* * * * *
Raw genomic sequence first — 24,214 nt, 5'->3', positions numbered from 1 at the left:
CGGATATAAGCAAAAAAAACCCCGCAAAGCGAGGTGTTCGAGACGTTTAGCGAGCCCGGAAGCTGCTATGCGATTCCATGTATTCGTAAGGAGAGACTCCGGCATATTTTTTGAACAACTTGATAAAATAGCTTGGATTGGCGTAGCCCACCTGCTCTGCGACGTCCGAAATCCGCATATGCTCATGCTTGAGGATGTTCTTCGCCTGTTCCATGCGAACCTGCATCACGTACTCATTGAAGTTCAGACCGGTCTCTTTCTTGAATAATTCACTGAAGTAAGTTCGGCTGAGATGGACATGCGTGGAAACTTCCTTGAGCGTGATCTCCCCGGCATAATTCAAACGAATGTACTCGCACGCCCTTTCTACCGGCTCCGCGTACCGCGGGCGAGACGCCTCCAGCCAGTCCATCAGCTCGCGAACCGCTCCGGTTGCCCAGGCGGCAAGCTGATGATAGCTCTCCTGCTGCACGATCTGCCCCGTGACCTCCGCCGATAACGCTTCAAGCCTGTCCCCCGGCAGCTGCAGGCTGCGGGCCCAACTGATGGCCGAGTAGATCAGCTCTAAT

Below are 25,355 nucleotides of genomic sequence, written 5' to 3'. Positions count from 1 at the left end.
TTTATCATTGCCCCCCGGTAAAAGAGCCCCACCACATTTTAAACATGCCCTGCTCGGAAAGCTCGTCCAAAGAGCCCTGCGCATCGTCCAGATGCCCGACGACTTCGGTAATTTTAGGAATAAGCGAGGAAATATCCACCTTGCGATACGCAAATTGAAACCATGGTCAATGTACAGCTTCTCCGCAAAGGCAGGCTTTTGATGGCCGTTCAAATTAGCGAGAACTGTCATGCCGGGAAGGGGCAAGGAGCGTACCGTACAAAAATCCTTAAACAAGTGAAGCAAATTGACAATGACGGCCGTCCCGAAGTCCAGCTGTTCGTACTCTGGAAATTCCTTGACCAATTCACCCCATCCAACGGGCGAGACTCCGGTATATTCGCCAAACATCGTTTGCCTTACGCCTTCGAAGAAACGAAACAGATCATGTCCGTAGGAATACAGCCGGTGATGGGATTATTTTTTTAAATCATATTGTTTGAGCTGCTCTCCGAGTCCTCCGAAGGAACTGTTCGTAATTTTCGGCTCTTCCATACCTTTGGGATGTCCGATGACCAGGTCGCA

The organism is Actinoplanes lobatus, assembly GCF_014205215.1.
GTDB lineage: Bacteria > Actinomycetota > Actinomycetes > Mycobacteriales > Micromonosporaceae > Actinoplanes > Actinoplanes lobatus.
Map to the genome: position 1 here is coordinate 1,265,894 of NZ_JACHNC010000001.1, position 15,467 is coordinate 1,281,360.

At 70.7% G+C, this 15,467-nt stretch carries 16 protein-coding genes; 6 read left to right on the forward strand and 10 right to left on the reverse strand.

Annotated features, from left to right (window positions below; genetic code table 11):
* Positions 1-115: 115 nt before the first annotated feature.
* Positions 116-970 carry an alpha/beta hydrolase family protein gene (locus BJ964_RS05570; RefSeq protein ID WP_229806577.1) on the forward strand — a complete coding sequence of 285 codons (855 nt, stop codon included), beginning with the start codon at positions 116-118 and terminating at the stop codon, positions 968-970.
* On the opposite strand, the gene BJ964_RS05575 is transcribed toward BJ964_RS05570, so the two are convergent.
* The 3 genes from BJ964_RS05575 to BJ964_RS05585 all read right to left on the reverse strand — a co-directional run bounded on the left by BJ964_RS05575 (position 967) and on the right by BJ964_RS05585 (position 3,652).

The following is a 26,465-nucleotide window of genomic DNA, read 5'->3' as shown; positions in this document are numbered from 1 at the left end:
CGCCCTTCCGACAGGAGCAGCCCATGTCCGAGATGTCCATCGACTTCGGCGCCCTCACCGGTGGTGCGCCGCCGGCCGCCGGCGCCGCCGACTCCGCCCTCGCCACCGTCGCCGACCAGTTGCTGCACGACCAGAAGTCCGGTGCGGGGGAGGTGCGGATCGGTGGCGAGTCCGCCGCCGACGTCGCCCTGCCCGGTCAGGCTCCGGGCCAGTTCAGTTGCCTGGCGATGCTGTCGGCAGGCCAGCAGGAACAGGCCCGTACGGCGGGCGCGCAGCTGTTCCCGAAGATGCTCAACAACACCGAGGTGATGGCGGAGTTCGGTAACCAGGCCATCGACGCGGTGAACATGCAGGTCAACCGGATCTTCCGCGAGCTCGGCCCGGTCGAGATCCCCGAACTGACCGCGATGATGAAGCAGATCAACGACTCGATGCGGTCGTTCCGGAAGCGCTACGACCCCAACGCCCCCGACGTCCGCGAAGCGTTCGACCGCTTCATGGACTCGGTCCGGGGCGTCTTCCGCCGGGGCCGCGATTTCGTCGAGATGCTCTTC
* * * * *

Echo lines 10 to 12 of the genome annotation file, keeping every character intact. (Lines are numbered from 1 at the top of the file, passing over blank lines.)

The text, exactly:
* Positions 1-115: 115 nt before the first annotated feature.
* Positions 116-970 carry an alpha/beta hydrolase family protein gene (locus BJ964_RS05570; RefSeq protein ID WP_229806577.1) on the forward strand — a complete coding sequence of 285 codons (855 nt, stop codon included), beginning with the start codon at positions 116-118 and terminating at the stop codon, positions 968-970.
* On the opposite strand, the gene BJ964_RS05575 is transcribed toward BJ964_RS05570, so the two are convergent.